In many countries worldwide, substantial numbers of immigrants are at (or near) retirement age. In the United States and Germany, for example, immigrants are as likely as the native born to be over the age of 55 yr, while in Australia the foreign-born population is currently aging more rapidly than the native-born population (Bauer et al., 2007). We know very little about immigrants' capacity to provide for themselves in old age, although there are reasons to believe that both wealth levels and portfolio allocations depend on nativity (Amuedo-Dorantes and Pozo, 2002; Cobb-Clark and Hildebrand, 2006a, 2006b). Given this, it is important to know more about the way in which immigrants accumulate wealth and achieve economic security.
This paper addresses this issue by analyzing the wealth gap between immigrant and native households in Australia, Germany, and the United States. We take advantage of recent data collections in each of these countries using a unique opportunity to assess the wealth position of immigrant households. Differences in survey design and coverage will prevent us from directly comparing wealth levels across countries. However, following studies of cross-national differences in the gender wage gap (Blau and Kahn, 1992), we will assess how the nativity wealth gap differs across countries. We are particularly interested in addressing the following questions: First, how does household net worth vary by nativity status, region of origin, and immigration cohort? Second, how important are factors such as income differentials, disparities in educational attainment, and demographic characteristics in producing these wealth gaps? Finally, what can we say about the role that the institutional setting might play in generating any nativity wealth gap?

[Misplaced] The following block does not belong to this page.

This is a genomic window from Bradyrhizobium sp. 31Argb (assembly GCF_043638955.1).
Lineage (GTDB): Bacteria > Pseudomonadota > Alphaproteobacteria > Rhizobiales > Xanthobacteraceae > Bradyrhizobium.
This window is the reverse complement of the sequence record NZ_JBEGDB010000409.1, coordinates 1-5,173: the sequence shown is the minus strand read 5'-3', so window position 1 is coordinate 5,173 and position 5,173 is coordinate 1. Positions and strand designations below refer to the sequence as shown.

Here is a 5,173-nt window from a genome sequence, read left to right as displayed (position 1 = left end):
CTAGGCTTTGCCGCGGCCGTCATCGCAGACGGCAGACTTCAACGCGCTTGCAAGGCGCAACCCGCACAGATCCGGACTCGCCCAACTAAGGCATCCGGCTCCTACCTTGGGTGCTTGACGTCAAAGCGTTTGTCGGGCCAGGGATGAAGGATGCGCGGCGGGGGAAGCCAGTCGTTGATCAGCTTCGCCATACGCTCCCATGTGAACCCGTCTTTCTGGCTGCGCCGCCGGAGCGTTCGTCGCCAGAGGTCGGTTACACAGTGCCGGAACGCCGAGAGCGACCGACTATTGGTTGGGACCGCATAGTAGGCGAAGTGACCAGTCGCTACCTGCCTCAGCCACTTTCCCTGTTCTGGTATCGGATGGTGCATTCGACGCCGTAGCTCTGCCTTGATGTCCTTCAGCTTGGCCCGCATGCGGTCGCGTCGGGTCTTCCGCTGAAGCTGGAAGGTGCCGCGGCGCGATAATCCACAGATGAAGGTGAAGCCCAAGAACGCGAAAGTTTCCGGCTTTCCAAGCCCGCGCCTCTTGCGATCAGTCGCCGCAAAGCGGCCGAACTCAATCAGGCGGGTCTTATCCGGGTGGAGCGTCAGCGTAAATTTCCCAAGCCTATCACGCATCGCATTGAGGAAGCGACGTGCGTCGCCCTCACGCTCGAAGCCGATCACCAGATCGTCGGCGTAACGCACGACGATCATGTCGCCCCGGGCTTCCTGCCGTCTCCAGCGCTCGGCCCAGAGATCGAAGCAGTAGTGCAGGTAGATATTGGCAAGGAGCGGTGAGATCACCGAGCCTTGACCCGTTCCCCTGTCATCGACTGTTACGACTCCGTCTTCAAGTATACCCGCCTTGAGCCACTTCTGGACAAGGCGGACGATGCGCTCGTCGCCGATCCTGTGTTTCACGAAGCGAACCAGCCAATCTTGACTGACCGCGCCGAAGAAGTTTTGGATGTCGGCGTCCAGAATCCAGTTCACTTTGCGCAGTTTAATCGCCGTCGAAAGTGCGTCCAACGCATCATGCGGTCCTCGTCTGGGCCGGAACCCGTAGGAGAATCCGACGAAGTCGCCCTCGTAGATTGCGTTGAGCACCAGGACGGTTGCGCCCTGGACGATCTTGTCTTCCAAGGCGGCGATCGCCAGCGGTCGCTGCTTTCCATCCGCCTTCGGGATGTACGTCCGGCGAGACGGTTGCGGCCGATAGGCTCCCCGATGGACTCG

These are important questions given that wealth provides the resources necessary to maintain living standards in retirement or in times of economic hardship. Moreover, wealth is a fundamental component of overall economic wellbeing that directly influences immigrants' ability to integrate into host country society. Wealthier families have more political influence and live in neighborhoods with better schools, enhanced health facilities, and less crime (Altonji and Doraszelski, 2005; Gittleman and Wolff, 2004). At the same time, immigrants" economic wellbeing is almost certainly linked to the institutional setting, making it difficult to generalize research findings across national boundaries.
Australia, Germany, and the United States provide an interesting case study because they span the spectrum from a traditional immigration country accepting mainly permanent, skilled immigrants (Australia) to a country with a long history of accepting only temporary, predominantly unskilled workers (Germany). The results of our comparative analysis are necessarily inferential, but nonetheless provide some important insights into the ways that the institutional framework might influence the relative wealth position of immigrant families.
Our results indicate that in Germany and the United States wealth differentials are largely the result of disparity in the educational attainment and demographic composition of the native and immigrant populations, while income differentials are less important in understanding the nativity wealth gap. In contrast, the relatively small wealth gap between Australian- and foreign-born households cannot be explained by either the distribution of income or immigrants' characteristics. Indeed immigrants would have a wealth advantage if they accumulated wealth in the same way as the Australian born. On balance, our results point to substantial cross-national disparity in the economic well-being of immigrant and native families that is largely consistent with domestic labor markets and the selection policies used to shape the nature of the immigration flow.
II. THE INSTITUTIONAL SETTING
The comparative nature of our analysis provides an opportunity to shed light on the ways in which a country's institutional setting might lead to a nativity gap in wealth levels. …